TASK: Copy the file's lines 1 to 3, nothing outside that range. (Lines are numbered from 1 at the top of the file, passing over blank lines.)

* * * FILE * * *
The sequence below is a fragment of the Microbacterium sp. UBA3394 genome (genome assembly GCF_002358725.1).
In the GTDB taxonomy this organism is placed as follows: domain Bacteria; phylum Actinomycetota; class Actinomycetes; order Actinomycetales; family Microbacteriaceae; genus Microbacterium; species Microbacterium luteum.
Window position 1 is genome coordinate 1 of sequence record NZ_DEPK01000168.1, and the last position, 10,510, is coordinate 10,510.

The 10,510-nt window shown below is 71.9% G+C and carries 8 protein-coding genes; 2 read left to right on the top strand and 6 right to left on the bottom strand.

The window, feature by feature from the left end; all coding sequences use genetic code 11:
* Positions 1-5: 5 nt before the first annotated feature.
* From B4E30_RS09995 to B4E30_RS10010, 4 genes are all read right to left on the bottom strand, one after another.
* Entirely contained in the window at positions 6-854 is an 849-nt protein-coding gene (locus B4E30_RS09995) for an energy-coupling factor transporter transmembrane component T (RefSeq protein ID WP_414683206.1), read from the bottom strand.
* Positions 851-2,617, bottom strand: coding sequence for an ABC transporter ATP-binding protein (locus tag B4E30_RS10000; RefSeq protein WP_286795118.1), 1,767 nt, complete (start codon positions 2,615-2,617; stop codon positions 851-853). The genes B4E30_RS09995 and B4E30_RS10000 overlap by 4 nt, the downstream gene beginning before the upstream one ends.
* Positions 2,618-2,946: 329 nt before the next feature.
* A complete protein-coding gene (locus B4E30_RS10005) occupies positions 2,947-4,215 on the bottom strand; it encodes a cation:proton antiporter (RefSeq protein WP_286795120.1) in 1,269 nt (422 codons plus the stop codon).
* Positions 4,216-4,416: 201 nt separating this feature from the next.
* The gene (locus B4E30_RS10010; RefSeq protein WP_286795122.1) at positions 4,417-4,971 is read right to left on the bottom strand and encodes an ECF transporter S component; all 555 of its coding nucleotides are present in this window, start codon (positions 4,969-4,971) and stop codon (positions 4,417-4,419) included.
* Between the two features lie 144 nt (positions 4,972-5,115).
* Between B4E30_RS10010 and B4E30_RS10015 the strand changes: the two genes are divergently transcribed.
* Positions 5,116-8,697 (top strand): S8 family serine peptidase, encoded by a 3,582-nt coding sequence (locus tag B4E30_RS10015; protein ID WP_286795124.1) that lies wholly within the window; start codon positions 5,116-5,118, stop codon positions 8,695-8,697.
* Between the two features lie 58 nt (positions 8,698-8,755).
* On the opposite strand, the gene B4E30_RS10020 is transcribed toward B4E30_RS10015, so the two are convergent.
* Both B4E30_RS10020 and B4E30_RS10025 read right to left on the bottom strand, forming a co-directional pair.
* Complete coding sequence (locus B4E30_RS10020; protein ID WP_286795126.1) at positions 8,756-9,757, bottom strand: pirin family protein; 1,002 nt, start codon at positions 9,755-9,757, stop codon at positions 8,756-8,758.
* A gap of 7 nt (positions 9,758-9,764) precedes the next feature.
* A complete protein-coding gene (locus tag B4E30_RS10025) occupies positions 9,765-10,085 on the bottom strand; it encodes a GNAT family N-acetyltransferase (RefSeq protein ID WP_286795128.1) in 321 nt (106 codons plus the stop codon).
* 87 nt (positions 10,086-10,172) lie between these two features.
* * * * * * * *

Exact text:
The sequence below is a fragment of the Microbacterium sp. UBA3394 genome (genome assembly GCF_002358725.1).
In the GTDB taxonomy this organism is placed as follows: domain Bacteria; phylum Actinomycetota; class Actinomycetes; order Actinomycetales; family Microbacteriaceae; genus Microbacterium; species Microbacterium luteum.
Window position 1 is genome coordinate 1 of sequence record NZ_DEPK01000168.1, and the last position, 10,510, is coordinate 10,510.